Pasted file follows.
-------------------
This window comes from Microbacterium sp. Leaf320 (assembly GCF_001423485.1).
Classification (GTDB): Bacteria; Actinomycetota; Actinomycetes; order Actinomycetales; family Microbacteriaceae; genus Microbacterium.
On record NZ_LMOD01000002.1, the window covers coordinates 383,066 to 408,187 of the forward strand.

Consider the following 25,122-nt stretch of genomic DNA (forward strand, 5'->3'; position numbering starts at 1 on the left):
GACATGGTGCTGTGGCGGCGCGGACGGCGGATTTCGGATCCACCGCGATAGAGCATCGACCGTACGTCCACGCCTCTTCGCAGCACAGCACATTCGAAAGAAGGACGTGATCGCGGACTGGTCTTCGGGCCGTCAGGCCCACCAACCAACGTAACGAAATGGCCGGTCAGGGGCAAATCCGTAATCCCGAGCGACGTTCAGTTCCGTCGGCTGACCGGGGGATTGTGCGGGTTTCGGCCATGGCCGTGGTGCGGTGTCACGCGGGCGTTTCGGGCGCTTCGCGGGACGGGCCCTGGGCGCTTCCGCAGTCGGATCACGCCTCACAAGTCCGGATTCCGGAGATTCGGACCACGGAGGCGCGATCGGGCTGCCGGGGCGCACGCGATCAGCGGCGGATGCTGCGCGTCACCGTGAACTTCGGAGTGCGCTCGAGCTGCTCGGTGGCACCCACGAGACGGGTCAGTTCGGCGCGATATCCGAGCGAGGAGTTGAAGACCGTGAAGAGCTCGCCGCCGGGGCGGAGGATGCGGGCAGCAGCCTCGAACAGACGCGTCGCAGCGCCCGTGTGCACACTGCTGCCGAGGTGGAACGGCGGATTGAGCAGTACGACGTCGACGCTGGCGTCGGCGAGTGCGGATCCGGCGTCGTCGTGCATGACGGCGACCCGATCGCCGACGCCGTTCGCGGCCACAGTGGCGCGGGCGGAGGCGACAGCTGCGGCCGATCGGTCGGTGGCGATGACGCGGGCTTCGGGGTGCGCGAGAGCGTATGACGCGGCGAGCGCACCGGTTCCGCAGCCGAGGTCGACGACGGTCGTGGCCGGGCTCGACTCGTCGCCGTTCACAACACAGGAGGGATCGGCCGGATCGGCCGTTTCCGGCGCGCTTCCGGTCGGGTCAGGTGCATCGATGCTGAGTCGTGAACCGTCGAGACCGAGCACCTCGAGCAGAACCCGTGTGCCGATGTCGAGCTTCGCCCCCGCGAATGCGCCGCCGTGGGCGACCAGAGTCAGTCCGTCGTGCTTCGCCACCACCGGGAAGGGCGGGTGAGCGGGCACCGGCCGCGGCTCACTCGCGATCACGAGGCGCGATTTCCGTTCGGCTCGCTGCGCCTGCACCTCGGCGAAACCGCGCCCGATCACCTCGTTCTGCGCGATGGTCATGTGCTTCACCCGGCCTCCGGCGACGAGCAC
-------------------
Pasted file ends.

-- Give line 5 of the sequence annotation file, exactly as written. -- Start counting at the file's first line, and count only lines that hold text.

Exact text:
GACATGGTGCTGTGGCGGCGCGGACGGCGGATTTCGGATCCACCGCGATAGAGCATCGACCGTACGTCCACGCCTCTTCGCAGCACAGCACATTCGAAAGAAGGACGTGATCGCGGACTGGTCTTCGGGCCGTCAGGCCCACCAACCAACGTAACGAAATGGCCGGTCAGGGGCAAATCCGTAATCCCGAGCGACGTTCAGTTCCGTCGGCTGACCGGGGGATTGTGCGGGTTTCGGCCATGGCCGTGGTGCGGTGTCACGCGGGCGTTTCGGGCGCTTCGCGGGACGGGCCCTGGGCGCTTCCGCAGTCGGATCACGCCTCACAAGTCCGGATTCCGGAGATTCGGACCACGGAGGCGCGATCGGGCTGCCGGGGCGCACGCGATCAGCGGCGGATGCTGCGCGTCACCGTGAACTTCGGAGTGCGCTCGAGCTGCTCGGTGGCACCCACGAGACGGGTCAGTTCGGCGCGATATCCGAGCGAGGAGTTGAAGACCGTGAAGAGCTCGCCGCCGGGGCGGAGGATGCGGGCAGCAGCCTCGAACAGACGCGTCGCAGCGCCCGTGTGCACACTGCTGCCGAGGTGGAACGGCGGATTGAGCAGTACGACGTCGACGCTGGCGTCGGCGAGTGCGGATCCGGCGTCGTCGTGCATGACGGCGACCCGATCGCCGACGCCGTTCGCGGCCACAGTGGCGCGGGCGGAGGCGACAGCTGCGGCCGATCGGTCGGTGGCGATGACGCGGGCTTCGGGGTGCGCGAGAGCGTATGACGCGGCGAGCGCACCGGTTCCGCAGCCGAGGTCGACGACGGTCGTGGCCGGGCTCGACTCGTCGCCGTTCACAACACAGGAGGGATCGGCCGGATCGGCCGTTTCCGGCGCGCTTCCGGTCGGGTCAGGTGCATCGATGCTGAGTCGTGAACCGTCGAGACCGAGCACCTCGAGCAGAACCCGTGTGCCGATGTCGAGCTTCGCCCCCGCGAATGCGCCGCCGTGGGCGACCAGAGTCAGTCCGTCGTGCTTCGCCACCACCGGGAAGGGCGGGTGAGCGGGCACCGGCCGCGGCTCACTCGCGATCACGAGGCGCGATTTCCGTTCGGCTCGCTGCGCCTGCACCTCGGCGAAACCGCGCCCGATCACCTCGTTCTGCGCGATGGTCATGTGCTTCACCCGGCCTCCGGCGACGAGCAC